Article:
If you ever wondered what happened to Jack the Ripper, Alex Grecian can tell you.
The bestselling Kansas City-area author visited the Vero Beach Book Center last Wednesday night as part of the book tour for “The Devil’s Workshop,” published May 20 by Putnam.
The novel is the third installment in a series of historical mysteries based on the activities of Scotland Yard’s murder squad in the late 19th century.
In Grecian’s novel, “Saucy Jack” was caught – but not by official forces. Instead, he has been apprehended by a secret society called the Karstphanomen, which believes in a literal form of “an eye for an eye” punishment.
The Karstphanomen’s illustrious members keep Jack secretly confined so that they can inflict on him the same wounds he visited on his victims. At the novel’s opening, a prison break frees several convicted murderers, one of whom discovers Jack and releases him from captivity.
The fact that the real Jack the Ripper stopped killing for unknown reasons gave Grecian fictional license. “I was able to divorce what he did on the record from what he does in this book. I changed his agenda so that I can get into his head a little bit.”
“I didn’t want to write about sexual crimes. There are other reasons to kill people. In this book Jack the Ripper is motivated by revenge. And because of who he is, he becomes the equivalent of a cult leader for other murderers.”
Grecian’s series depicts not just an iconic criminal but a transformative moment in the history of police work.
“This period saw the advent of forensic pathology and the kind of criminal investigation that we think of today. They began doing things like preserving crime scenes, keeping fingerprints, and making chalk outlines – things that we take for granted today but were cutting edge at that time.” He notes that even the idea of dedicating a squad entirely to murder investigations was an innovation.
Several of Grecian’s lead characters were inspired by historical figures. His detective Walter Day is a nod to the real Walter Dew, most famous for catching the notorious British murderer Dr. Crippen. The Dr. Kingsbury of the novels was inspired by Dr. Bernard Spilsbury, often called the first true forensic pathologist. “Spilsbury was a fascinating man – very dark, very lonely. I changed the names and fudged history a bit to make the characters my own,” the author explained.
Though the series consistently wins praise for its accurate evocation of its period and locations, Grecian had never been to London when he wrote the first book in the series, 2012’s “The Yard.”
“I failed history in school,” he joked to the Book Center audience. “It was completely dry. Then I started reading diaries, memoirs, and scrapbooks by people who actually lived at that time. I also read a lot of fiction from the period, because that talks about daily life as well. Just to know how different it was to brush your teeth or take a bath back then is fascinating.”
Asked why an American writes about British history at all, the author pointed to his childhood. “I grew up reading Sherlock Holmes books and “The Wind in the Willows.” If you think about it the classics that you read when you were younger, so many of them were set in Victorian England. I soaked all of that up. Without even knowing it, I was an Anglophile from a very early age.”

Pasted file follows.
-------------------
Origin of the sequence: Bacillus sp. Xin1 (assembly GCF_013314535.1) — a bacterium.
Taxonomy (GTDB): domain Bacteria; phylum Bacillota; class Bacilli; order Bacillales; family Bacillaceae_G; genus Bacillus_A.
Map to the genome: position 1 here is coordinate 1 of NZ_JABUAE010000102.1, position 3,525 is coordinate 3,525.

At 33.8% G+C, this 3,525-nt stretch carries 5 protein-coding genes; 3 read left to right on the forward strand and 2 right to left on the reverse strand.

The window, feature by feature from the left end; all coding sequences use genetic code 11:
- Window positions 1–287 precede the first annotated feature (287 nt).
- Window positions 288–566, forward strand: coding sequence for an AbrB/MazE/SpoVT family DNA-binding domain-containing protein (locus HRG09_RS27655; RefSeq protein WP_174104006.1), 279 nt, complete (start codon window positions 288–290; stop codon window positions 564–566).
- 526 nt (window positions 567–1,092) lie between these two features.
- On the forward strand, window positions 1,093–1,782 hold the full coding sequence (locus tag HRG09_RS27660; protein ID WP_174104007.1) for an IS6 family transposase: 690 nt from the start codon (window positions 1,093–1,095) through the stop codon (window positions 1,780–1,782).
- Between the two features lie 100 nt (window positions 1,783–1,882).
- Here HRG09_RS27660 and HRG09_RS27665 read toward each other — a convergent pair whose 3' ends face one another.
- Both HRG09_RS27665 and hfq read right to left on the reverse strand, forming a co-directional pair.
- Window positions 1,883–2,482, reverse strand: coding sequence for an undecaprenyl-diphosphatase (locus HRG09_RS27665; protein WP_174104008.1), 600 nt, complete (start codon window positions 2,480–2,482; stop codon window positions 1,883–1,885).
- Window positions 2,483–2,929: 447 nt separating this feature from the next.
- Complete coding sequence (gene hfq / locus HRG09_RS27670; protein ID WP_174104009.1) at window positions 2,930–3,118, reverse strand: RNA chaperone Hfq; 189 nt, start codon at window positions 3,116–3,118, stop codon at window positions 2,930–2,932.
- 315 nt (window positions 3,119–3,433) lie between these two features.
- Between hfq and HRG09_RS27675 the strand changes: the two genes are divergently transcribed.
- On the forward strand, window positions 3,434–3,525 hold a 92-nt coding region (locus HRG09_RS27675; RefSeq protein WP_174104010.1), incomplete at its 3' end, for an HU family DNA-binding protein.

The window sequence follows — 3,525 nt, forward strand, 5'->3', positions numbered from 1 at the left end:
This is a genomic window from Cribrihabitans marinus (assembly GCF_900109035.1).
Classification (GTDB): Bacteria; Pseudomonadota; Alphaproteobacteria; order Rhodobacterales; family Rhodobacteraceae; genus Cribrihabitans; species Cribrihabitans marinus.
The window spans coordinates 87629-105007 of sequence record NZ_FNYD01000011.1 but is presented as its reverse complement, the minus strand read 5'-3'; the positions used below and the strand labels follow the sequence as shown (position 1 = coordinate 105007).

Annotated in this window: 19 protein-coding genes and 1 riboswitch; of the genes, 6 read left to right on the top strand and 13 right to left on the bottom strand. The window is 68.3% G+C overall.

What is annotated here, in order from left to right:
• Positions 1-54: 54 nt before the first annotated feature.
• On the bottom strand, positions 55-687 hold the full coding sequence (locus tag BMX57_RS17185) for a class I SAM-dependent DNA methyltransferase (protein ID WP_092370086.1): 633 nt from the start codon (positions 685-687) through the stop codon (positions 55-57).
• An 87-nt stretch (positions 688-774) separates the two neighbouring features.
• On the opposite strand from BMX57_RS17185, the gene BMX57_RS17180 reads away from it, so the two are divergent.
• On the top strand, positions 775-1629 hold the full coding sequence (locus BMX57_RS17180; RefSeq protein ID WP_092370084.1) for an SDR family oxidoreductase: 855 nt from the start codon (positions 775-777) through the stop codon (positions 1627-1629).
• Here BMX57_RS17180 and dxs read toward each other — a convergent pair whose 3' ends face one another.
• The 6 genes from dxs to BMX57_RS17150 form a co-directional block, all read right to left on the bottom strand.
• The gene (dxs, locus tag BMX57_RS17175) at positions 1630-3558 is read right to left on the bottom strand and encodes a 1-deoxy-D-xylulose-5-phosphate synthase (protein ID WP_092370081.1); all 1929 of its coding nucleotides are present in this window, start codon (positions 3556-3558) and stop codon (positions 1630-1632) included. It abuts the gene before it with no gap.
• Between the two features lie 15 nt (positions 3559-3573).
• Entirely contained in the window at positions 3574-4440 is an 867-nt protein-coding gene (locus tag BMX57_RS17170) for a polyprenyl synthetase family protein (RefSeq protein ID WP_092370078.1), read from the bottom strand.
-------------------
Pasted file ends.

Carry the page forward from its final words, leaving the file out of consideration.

Grecian had a successful career in advertising before becoming a professional writer, working on client accounts including Harley Davidson and The Great American Smokeout, among others. After writing two novels that didn’t find publication, he turned to graphic novels, a smaller field and therefore, the author says, somewhat easier to break into.
The graphic novel series Grecian co-created, “Proof,” was named by National Public Radio as one of 2009’s best books of the year.
A historical story line in “Proof” inspired his foray into the 19th century. In addition to helping him find his fictional world, Grecian said writing comics was great training.
“Every issue of a monthly comic book series is somebody’s first issue. You have to catch them up and you have to make sure you don’t lose them. That’s how I approach these books as well.”
The greater flexibility of novel writing is an advantage, he added. “With a comic book, you have 20 pages a month. You have to fit everything in, and you have to know in advance what’s going to happen. If your artist starts drawing your story and then you realize you should have changed something back at the beginning, you’re out of luck.”
“I don’t outline,” he continued. “When I get up each morning and go to the computer I don’t know what’s going to happen. If I’m interested in what’s going to happen next, then hopefully you will be too.”
Grecian is currently working on the series’ fourth book, titled “The Harvest Man.” This next novel begins with the cliffhangers that end “The Devil’s Workshop” and follows the continuing journey of Jack the Ripper as well as the book’s titular character.
“I never meant for Jack the Ripper to be a character in these books,” Grecian told the group at the Book Center. “But one day I was talking about what made him stop killing. We don’t know what happened: whether he was caught and executed for something else, whether he died. I said to my editor, ‘What if he was caught and nobody told us? What if he was caught by somebody who wanted that to stay a secret?’ My editor said, ‘Well, there’s your third book.’”
Asked about future storylines for his members of the Murder Squad, the author promises plenty of developments for the “good guys” as well as the villains.
“There are a lot of series that remain the same from book to book. Things reset and just start over. I like that in some cases, but in my own writing I like things to progress – to change as things do in life. We’re not the same people we were 10 years ago or 20 years ago. I like to reflect that in my books.”